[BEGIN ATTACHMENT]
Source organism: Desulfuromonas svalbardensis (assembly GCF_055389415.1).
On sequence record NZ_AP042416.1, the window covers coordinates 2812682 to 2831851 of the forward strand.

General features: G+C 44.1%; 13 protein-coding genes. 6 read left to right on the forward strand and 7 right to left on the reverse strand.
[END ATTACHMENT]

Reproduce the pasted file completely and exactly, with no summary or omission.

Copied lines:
Source organism: Desulfuromonas svalbardensis (assembly GCF_055389415.1).
On sequence record NZ_AP042416.1, the window covers coordinates 2812682 to 2831851 of the forward strand.

General features: G+C 44.1%; 13 protein-coding genes. 6 read left to right on the forward strand and 7 right to left on the reverse strand.